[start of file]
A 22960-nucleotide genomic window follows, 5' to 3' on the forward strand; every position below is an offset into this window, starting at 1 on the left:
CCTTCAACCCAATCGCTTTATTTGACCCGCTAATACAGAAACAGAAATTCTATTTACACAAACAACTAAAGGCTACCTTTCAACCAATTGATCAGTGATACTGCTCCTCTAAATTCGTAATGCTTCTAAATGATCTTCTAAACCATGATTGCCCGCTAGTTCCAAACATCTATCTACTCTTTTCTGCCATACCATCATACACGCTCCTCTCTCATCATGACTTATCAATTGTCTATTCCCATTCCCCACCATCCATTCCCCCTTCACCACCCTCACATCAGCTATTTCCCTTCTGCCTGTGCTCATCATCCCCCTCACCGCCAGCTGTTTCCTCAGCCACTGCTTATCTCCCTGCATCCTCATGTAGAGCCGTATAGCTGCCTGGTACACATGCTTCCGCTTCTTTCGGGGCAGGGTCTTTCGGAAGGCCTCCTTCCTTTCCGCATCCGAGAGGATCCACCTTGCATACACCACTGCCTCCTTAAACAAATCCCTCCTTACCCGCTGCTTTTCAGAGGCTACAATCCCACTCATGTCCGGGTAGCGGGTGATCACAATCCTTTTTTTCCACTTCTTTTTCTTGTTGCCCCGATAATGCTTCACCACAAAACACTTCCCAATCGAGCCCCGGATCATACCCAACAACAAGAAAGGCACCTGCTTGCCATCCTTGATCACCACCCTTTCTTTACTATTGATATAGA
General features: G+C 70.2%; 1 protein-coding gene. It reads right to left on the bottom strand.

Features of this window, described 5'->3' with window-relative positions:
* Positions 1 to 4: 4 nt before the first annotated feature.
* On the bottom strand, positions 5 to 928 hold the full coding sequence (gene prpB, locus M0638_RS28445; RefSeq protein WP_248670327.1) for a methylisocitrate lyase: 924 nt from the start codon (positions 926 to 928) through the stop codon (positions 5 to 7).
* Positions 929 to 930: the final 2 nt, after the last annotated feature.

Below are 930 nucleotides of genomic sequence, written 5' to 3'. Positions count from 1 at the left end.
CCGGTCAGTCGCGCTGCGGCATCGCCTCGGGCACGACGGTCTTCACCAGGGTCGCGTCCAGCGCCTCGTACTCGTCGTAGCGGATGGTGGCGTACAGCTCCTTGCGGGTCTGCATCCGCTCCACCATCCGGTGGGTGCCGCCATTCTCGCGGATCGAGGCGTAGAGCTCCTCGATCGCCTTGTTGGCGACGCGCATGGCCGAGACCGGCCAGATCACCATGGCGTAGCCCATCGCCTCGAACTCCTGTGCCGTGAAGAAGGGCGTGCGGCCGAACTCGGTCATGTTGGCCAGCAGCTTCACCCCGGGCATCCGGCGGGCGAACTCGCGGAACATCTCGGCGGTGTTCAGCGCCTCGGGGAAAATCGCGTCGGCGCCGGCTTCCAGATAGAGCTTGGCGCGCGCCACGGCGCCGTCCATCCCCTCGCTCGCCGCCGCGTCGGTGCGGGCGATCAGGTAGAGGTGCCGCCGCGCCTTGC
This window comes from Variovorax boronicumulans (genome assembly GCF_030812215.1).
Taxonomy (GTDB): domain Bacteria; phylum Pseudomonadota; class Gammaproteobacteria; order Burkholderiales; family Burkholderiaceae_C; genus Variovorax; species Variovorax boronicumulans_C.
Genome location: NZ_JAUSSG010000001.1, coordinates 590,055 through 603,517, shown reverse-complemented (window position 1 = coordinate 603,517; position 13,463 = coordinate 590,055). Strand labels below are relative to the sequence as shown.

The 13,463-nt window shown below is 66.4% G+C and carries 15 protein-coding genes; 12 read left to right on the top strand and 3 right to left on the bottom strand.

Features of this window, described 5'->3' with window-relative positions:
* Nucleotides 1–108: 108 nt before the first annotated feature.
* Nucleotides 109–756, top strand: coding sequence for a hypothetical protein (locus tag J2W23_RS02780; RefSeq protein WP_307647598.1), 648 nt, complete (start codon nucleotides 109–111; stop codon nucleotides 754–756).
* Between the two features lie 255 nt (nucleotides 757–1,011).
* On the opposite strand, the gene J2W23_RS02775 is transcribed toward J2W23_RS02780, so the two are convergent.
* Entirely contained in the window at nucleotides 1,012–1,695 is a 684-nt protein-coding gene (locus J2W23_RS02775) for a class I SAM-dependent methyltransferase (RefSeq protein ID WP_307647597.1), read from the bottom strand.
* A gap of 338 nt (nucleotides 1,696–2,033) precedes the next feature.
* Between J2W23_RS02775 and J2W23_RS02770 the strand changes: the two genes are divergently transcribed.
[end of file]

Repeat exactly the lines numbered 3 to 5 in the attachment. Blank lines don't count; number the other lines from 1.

General features: G+C 70.2%; 1 protein-coding gene. It reads right to left on the bottom strand.

Features of this window, described 5'->3' with window-relative positions:
* Positions 1 to 4: 4 nt before the first annotated feature.